I take the tea to the living room, smell the jasmine to calm my nerves, never looking up, never looking at the half-finished sketch on the coffee table. Too tired to finish it today. 

A random thought strikes me. I whip out my phone and look up the words Taste the ink. Mark yourself with the scar of gods. Or was it scar first, mark second? Neither gives me any result. What was that god’s name? Acat. I look that up. 

No wonder Oswald comes up with creepy cartoons if he’s into that stuff. What he said the other day is true. Mayans were deforming their own babies. The richer they were, the more grotesque the deformation to stand out. Blood offerings. Human sacrifice. It was all viewed as nourishment for the gods. Gods cannot take a life. They can only devour a freshly killed soul.

A droplet spills into my tea from above, suffusing the clear yellow with black. I look up.

Lumps of the black mold have bloated out of the ceiling. They remind me of wasp nests. I’ll give that bastard a good yelling tomorrow. Too tired now. I fall asleep on the couch, Fermi the Bouncy Rat playing on the TV screen. I like the noise. I can’t sleep in the quiet. Fermi’s cartoon-spring sounds soothe me, and I drift asleep feeling a tickle in my left ear. Like a tiny tongue.


It’s some alien hour past midnight when I awake with a rank, oily taste in the back of my throat. Something skitters down my arm and away with bouncy sounds. Boing, boing, boing. The sounds vanish toward the exit. My left ear feels cold. I touch it. Wet with something slimy. I turn the lamp on.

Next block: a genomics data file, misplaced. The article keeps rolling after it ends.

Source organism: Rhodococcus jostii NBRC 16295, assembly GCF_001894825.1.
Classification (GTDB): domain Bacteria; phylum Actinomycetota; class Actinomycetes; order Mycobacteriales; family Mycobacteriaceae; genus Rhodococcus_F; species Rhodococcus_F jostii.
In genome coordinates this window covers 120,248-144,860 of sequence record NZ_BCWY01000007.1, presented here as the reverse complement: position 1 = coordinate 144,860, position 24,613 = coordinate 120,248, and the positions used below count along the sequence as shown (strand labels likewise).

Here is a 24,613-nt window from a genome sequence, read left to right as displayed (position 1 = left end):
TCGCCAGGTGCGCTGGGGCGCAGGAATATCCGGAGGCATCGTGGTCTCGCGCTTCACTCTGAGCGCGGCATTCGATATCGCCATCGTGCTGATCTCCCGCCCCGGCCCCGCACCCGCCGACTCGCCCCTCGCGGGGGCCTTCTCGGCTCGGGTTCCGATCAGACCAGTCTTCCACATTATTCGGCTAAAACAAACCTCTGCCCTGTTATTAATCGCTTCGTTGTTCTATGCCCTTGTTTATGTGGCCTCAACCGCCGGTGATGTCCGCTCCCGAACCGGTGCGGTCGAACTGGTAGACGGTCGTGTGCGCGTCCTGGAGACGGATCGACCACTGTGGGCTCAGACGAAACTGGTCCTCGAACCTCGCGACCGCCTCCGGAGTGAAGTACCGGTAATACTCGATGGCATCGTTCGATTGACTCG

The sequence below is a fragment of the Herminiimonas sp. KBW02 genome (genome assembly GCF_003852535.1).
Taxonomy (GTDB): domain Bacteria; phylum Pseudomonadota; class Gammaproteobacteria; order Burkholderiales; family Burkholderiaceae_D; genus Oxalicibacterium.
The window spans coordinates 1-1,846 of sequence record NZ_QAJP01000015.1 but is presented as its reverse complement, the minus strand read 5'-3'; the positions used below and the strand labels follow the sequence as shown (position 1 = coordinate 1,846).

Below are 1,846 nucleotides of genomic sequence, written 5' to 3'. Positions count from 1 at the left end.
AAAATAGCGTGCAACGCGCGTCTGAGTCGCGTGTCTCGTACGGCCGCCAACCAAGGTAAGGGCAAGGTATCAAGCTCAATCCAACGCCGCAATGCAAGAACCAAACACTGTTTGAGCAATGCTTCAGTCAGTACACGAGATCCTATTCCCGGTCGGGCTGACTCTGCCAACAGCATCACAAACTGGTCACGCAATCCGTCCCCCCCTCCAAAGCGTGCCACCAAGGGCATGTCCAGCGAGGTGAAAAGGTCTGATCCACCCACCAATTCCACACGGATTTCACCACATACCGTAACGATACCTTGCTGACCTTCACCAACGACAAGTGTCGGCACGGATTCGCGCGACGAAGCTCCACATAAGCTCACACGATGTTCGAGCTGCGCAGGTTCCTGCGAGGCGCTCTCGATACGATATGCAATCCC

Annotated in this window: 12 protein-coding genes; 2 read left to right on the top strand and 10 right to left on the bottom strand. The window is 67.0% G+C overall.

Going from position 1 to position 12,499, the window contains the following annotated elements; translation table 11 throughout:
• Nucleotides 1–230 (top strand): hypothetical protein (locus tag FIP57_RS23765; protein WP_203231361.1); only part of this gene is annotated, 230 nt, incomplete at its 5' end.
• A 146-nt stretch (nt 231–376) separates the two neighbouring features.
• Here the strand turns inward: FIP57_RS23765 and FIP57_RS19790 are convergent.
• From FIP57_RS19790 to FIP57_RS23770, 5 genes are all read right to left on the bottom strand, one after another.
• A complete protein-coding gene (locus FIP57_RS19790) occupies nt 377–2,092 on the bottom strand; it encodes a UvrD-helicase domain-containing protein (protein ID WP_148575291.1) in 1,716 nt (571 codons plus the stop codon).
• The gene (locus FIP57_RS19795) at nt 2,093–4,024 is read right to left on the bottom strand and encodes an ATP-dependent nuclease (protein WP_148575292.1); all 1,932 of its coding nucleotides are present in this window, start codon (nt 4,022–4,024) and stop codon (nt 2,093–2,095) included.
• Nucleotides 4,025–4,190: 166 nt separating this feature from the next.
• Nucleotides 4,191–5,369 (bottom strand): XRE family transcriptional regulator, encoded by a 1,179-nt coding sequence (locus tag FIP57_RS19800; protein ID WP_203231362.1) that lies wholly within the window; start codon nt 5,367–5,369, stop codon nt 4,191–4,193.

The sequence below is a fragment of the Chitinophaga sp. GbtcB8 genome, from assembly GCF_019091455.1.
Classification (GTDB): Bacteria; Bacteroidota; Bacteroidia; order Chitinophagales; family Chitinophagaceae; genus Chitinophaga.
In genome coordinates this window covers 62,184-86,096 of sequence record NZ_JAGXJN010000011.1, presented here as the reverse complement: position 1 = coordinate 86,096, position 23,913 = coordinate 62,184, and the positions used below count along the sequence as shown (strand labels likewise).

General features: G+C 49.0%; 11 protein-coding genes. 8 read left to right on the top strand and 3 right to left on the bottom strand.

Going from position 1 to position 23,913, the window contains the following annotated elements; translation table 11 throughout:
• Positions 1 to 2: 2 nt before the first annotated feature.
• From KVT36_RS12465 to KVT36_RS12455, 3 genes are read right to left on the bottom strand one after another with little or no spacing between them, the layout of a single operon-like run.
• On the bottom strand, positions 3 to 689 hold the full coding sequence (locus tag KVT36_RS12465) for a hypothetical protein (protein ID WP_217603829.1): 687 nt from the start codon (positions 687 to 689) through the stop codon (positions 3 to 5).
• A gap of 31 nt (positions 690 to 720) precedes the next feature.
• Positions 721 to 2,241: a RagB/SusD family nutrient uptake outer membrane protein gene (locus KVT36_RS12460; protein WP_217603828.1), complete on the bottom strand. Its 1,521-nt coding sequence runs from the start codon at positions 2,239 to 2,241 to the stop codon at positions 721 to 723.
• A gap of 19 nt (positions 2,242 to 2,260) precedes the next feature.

My arm is covered in tiny spots, as if a cockroach stepped on black paint before having a stroll from my wrist to my elbow. Black splotches all over the floor. One on the TV screen. And there’s a crack on the glass nearly as big as my fist, the shards spread out on the floor in front.

A migraine hits. My forehead burns. I tilt my head back. Above, the wasp blobs of mold seem to be pulsating.

I call Oswald. The phone rings back a Vivaldi season I cannot place—though it’s not Winter. My throat feels parched. I smack my lips and eye the cup on my coffee table. Idly, I take a sip of the cold tea. Tastes sweet as honey, though I don’t recall adding any sugar. Oswald doesn’t respond. My brain throbs. I swear it’s trying to escape my damn skull.

Screw this.

The black splotches lead out of my apartment, upstairs, to Oswald’s place. With every dazed step up the stairs, my eyes seem to wobble in their sockets, burning all over. His door is ajar. A thick musky haze permeates from within like blackened shower vapors. It smells like carbonized soot and feels like grease on my skin as I enter the living room.

Have I walked into a dream? Or was I trapped in a cycle of dreams for weeks now, in a comatose state, unable to wake up?

 “Oswald? Oswald, what—” I taste coal and shut my mouth, letting out a burst of muffled coughs.

It’s a meandering corridor to reach the living room. Something punctures my foot, and I let out a yelp. I pull my sock off, cursing, and squeeze out a splinter of wood and a sanguine little marble from the toe. As I rub the rough outline of the skin, I capture oily black snowflakes between finger and toe and spread smudge on both.

I cup my mouth with both hands and yell again.

“Oswald, man, what the hell? Didn’t you hear me scream? My ceiling looks like a Jackson Pollock of mold and it won’t go away.” 

I step into the living room. 

“What have you been—”